Yesterday I presented at the DuPage county-wide institute day for “Celebrating Language Arts” based on “How Reading Makes Us More Human.” My focus was “Expanding Your Teaching Toolbox: Classroom Activities to Promote Engagement, Critical Thinking and Close Reading of Any Text” and I gave a version of it at NCTE a few years ago with colleagues. Yesterday I was flying solo.
Presenting is always humbling, exhilarating, and exhausting all at once. I expected the nerves and the tech glitches–I didn’t expect to walk into the room I was presenting in and find a dozen CPR dummies on the floor, but that was a surmountable hurdle and a good laugh. And the fact that people were willing to stand and sit on the floor through my almost hour-long presentation was incredibly gratifying. I hope I lived up to the mission I set forth in Why Next Time Teaching.
My mind has been buzzing all morning and my list of notes to myself for future blog posts, lessons, and research topics is growing rapidly. A few things that stood out:
- How much work it takes to put on a conference of that size (500 English teachers in one building is a pretty daunting thought!).
- How helpful and friendly the student volunteers were–on a day when they didn’t have school and could have been home sleeping!
- How amazing a hot cup of coffee is when you really need it.
- How much I love really good writing. Rick Bass’s keynote speech and the session I went to on rhetoric both made me think about really well-crafted writing: how much time it takes, how rare it is in a world of instant and prefunctory language, and how beautiful and rewarding it is to slow down and take that time to read and write really well-crafted sentences.
- How hard teachers work. I talked to teachers who have 4 preps and are trying to find interesting, meaningful activities for all of them. Teachers of struggling readers whose students lose the opportunity to take music or art because they need reading help. ELL teachers whose students not only speak dozens of different languages, but often have been dealing with so much trauma that they lack an academic foundation and have never been exposed to museums or libraries in any language.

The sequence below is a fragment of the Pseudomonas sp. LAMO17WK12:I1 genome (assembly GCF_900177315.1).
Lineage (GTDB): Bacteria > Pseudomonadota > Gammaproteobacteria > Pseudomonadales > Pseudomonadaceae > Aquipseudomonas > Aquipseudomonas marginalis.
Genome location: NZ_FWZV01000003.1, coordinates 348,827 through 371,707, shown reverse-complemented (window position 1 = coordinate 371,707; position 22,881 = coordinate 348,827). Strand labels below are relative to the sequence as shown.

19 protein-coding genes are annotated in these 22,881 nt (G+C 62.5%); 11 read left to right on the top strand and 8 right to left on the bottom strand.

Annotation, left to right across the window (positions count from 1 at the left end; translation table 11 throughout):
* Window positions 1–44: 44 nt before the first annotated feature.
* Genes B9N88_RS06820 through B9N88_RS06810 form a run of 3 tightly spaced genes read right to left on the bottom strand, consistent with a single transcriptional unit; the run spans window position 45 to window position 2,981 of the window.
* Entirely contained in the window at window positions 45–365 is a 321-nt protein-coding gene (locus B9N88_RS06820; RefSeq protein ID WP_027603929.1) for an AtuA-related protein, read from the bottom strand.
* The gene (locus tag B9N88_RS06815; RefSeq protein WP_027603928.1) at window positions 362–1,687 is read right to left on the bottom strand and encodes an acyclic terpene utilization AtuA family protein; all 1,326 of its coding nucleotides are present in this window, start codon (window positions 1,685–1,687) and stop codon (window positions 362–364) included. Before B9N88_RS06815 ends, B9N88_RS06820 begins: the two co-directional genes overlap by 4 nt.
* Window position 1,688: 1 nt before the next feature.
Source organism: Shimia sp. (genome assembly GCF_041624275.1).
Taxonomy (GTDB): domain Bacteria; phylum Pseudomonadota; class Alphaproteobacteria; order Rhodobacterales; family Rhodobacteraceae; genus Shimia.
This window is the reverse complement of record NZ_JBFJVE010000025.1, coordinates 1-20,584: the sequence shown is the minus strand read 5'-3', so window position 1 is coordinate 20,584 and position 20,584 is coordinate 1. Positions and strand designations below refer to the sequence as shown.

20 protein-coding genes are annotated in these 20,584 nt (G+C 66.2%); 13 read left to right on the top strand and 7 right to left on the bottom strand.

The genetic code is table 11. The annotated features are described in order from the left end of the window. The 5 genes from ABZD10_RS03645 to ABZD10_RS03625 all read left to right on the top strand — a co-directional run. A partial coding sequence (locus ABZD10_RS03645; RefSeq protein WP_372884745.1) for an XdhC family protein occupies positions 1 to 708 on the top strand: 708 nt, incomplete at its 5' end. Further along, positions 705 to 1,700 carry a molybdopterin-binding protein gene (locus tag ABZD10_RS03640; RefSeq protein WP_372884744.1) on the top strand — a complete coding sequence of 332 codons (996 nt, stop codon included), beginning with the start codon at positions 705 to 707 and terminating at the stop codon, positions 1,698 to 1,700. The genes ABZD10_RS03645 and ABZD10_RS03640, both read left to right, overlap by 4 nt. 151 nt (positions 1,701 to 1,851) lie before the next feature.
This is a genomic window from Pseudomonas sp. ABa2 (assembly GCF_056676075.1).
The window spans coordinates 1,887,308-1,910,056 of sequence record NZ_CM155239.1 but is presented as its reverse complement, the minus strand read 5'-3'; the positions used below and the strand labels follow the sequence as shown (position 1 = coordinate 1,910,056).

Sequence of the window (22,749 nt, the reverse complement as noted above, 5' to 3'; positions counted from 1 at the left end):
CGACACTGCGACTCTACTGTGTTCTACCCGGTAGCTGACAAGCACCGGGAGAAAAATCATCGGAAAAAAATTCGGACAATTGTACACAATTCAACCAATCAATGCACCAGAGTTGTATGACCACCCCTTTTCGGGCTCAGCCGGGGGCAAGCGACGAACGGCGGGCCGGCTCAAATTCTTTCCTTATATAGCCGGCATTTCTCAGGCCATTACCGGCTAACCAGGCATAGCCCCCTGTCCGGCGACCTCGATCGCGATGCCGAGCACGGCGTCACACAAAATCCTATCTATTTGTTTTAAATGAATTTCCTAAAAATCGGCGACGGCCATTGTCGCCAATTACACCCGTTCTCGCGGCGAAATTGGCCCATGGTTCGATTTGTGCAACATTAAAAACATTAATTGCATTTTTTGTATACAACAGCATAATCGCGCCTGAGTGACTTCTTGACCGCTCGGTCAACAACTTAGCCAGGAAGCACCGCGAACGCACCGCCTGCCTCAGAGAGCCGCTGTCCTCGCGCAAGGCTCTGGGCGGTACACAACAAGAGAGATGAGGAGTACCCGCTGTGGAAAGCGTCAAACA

And through it all, I heard the same phrase repeated: “we do the best we can.” We may teach very different students in very different ways, but in the end, what’s holding us together is that we’re all doing the best we can.
The handouts that I presented are all on the resources page and in the coming weeks, I’ll post more of the ideas and tips I talked about. I’m also excited to dig into the question of what makes professional development opportunities useful for teachers. Of course we all care about our students and want what’s best for them. But I strongly believe that we won’t get there by ignoring teacher needs, but by filling them, not by cutting and threatening accountability, but by providing the environment and support that allows teachers to grow, explore, and flourish. After all, the ones who spend their days doing the best they can for students need the best, too. I’m honored to play even a small role in supporting other teachers.